Stop 18: A vital connection

Hedgerows and canals allow wildlife to safely travel, rest and hunt. Let’s take a closer look at what lies beneath the water and the foliage.

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Hedgerows hideaway

Hedgerows provide the main boundary habitat along the canal, many of which were planted by the original canal companies.Today they remain the oldest established habitat and a characteristic feature of the canal corridor. Originally planted with native species such as hawthorn to provide a stock-proof barrier, but since colonised by a diversity of other shrubs and herbaceous species, these historical boundary features have become increasingly important for biodiversity, particularly through an era of agricultural intensification and increased development which has seen old hedges disappearing from the wider countryside.  

The nectar-rich blossom in spring provides a food resource for invertebrates, whilst the autumn berries sustain birds through the latter months.Woodland and farmland birds as blackbirds, robins, wren, whitethroat, blue tit, and yellowhammer nest amongst the foliage and are a common sight and sound in spring and summer.

The hedgerow bases are important features in their own right, providing ground-nesting habitat for bird species such as grey partridge, as well as vital food and shelter for small mammals such as hedgehogs, bank voles and shrews. Amphibians and reptiles will additionally seek safe, damp sites to hibernate amongst the roots, whilst the hedgerow network provides vital commuting routes for bats between roosting and feeding sites.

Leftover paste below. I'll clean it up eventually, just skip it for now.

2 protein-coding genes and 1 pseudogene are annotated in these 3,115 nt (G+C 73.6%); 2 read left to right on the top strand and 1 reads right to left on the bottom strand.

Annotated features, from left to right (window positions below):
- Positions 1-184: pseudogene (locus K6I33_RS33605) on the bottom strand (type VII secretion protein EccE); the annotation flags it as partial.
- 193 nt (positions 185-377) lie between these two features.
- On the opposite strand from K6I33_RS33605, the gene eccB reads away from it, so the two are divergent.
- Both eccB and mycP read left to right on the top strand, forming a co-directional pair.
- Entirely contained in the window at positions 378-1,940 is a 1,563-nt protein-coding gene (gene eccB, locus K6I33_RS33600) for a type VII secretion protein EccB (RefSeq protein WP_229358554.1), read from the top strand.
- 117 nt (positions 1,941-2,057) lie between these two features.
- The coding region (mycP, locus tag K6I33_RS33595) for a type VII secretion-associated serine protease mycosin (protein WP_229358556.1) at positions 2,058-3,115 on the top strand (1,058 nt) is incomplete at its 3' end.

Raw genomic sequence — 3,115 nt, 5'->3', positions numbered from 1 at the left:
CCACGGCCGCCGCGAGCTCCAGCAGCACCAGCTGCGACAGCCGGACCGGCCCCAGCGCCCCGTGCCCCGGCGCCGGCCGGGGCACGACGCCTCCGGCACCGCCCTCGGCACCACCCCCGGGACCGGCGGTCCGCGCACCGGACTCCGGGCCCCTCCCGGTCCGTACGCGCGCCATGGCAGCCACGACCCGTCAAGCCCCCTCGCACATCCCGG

Canal connectivity

The canal corridor is a unique linear landscape feature, lined with a mosaic of terrestrial habitats of rich riparian flora, towpath verges, hedgerows and trees. As well as being important habitat features in their own right, together these habitats together create a fundamental resource for wildlife survival, in an increasingly fragmented landscape.

The hedgerows, verges and bankside habitats along our canals collectively form a continuous ‘green corridor’ which connect wildlife and habitats. This offers a means of food and refuge for many species, whilst providing a safe network of habitat connectivity to allow wildlife to move freely between further habitats and landscapes such as woodland, wetland, built structures and urban environments to meet their survival needs.

Hedgerows are one of the most important connectivity features alongside the canal, providing access to further foraging areas, breeding grounds and nest and roost sites for many birds, bats, amphibians, reptiles, small mammals and insects. Appropriate management is therefore essential to maintain the value of these features for biodiversity. This can be achieved through the encouragement of traditional techniques such as coppicing, hedge-laying to improve the health of our hedgerows, as well as planting up gaps and replacing lost hedgerows to retain these important connections within the landscape.

Last date edited: 17 July 2015